[jmm-dev] The JSR-133 Cookbook and final fields

Paul E. McKenney paulmck at linux.vnet.ibm.com
Tue Nov 15 19:12:48 UTC 2016

For whatever it might be worth, we made a similar change in the Linux
kernel some time back.  The rcu_assign_pointer() macro used to contain
a store-store fence, but was upgraded to a store-release of the new
pointer value about 3 years ago in the 3.15 release.

							Thanx, Paul

On Tue, Nov 15, 2016 at 10:44:01AM -0800, Hans Boehm wrote:
> I think this is actually OK for final fields, since no other thread can
> write them, and hence reads in the constructor can't really see a write by
> another thread.
> I continue to believe that we should not generalize the final field
> behavior to non-final fields, at least not without generalizing the
> constructor barrier to also include LoadStore. Which I think means we're
> kind of in agreement. If we did so, and programmers took advantage of that,
> it would also mean that constructor() { non_final_field = 0; assert
> non_final_field == 0; } could reasonably fail, which seems bad.
> Generalizing final field memory ordering to non-final fields also has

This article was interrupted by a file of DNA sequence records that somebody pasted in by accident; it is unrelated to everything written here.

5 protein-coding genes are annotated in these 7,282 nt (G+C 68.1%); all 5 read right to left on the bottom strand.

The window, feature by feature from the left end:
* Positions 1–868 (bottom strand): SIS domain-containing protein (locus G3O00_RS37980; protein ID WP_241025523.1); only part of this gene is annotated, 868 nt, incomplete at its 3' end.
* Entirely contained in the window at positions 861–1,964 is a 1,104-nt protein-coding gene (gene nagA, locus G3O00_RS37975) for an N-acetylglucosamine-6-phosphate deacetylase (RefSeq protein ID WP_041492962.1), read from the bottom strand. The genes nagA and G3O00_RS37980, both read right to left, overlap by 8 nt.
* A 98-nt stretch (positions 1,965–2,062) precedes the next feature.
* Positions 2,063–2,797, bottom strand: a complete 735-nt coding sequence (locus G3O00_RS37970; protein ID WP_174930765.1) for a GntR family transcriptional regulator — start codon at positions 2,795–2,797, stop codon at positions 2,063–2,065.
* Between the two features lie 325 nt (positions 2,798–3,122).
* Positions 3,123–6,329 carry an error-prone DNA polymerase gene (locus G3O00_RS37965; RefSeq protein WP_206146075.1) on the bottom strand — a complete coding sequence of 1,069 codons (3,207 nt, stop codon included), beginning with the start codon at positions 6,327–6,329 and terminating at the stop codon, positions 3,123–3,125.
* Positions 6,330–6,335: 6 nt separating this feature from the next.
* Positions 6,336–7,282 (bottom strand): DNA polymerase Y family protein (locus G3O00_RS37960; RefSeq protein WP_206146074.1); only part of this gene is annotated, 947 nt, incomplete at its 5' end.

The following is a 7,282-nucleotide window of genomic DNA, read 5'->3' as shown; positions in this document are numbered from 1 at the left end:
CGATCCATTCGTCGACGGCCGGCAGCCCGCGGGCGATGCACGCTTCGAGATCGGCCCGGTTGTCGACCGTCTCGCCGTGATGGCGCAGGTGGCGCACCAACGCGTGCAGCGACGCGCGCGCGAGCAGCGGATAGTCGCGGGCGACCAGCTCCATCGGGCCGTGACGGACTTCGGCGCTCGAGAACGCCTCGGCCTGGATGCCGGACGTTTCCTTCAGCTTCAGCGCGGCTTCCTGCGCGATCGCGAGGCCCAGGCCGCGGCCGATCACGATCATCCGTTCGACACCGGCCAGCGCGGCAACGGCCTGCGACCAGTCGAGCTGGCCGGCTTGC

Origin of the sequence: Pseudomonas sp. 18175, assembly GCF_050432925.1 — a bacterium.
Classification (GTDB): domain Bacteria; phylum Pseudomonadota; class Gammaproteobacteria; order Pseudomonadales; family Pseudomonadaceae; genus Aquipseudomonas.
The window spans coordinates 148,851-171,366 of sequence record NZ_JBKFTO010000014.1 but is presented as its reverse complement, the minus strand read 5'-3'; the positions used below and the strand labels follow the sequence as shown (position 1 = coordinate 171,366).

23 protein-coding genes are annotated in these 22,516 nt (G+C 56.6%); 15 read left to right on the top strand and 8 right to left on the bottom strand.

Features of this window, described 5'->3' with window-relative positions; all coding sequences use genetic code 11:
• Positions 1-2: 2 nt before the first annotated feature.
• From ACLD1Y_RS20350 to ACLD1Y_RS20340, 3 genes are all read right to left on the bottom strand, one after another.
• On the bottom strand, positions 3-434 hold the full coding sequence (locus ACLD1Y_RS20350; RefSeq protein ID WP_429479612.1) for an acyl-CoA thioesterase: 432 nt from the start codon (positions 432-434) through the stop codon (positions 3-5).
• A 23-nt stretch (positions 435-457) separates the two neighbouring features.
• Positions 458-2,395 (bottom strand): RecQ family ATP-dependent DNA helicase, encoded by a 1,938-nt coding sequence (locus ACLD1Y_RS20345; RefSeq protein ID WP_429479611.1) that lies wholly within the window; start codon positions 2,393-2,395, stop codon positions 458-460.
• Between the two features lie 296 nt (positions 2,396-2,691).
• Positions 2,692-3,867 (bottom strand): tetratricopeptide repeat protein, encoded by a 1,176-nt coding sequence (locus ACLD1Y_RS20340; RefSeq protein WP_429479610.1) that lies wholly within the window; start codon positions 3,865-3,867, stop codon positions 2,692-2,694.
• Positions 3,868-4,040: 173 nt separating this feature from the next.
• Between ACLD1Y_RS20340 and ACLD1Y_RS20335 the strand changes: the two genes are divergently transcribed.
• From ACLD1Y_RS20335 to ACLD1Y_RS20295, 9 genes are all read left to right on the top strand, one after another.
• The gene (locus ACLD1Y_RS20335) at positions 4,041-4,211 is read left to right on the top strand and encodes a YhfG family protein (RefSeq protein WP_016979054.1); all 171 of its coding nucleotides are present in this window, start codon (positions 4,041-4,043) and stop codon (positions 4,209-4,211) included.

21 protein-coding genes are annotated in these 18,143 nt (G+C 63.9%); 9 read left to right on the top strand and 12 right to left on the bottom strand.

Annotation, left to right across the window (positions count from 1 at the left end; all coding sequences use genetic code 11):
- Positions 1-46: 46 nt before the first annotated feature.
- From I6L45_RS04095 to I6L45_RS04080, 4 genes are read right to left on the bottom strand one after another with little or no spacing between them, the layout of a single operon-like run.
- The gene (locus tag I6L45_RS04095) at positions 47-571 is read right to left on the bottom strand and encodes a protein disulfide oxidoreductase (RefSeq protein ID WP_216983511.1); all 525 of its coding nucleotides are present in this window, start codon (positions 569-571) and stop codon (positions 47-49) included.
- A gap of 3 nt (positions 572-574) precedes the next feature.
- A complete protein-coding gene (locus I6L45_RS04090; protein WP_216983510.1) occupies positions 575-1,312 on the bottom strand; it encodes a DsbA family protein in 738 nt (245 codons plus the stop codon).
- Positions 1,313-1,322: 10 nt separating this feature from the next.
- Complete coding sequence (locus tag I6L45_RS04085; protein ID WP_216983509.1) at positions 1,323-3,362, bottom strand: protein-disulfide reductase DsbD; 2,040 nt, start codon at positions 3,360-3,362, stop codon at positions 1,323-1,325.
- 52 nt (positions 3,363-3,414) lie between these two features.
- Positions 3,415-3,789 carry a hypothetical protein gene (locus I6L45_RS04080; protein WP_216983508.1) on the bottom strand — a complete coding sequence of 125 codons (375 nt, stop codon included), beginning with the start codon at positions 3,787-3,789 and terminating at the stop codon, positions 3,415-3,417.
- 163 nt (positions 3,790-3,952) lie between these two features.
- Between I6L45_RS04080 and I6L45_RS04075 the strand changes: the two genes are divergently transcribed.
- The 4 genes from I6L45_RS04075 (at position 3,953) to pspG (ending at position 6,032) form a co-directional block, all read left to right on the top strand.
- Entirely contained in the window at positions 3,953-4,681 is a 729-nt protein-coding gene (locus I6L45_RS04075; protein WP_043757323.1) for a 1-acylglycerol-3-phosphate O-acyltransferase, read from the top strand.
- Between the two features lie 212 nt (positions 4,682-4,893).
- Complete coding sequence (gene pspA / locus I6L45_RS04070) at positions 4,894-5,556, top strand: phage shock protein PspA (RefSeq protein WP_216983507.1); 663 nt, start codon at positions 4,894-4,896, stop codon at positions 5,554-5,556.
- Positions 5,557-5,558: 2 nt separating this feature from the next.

> optimization consequences on the reader side that we're still struggling
> with for C++.
> For example, on any flavor of ARM or Power, in
> tmp = x;
> ...
> tmp2 = y;
> if (tmp == tmp2) {
>     tmp3 = tmp2.a;
> }
> the last assignment can no longer be replaced by tmp3 = tmp.a, because that
> wouldn't preserve ordering between the load of y and that of a. (I suspect
> that such a replacement can be beneficial if the branch can be correctly
> predicted, since tmp may be available earlier.)
> Presumably similar rules already apply to final field optimization.  I have
> no idea whether existing Java compilers actually make such distinctions.
> On Tue, Nov 15, 2016 at 5:53 AM, Andrew Haley <aph at redhat.com> wrote:
> > It's been pointed out to me that my example doesn't have a final
> > field!  It would perhaps have been better not to provide an example,
> > so rather than muddy the water any further I'll let the question
> > stand.
> >
> > Andrew.
> >

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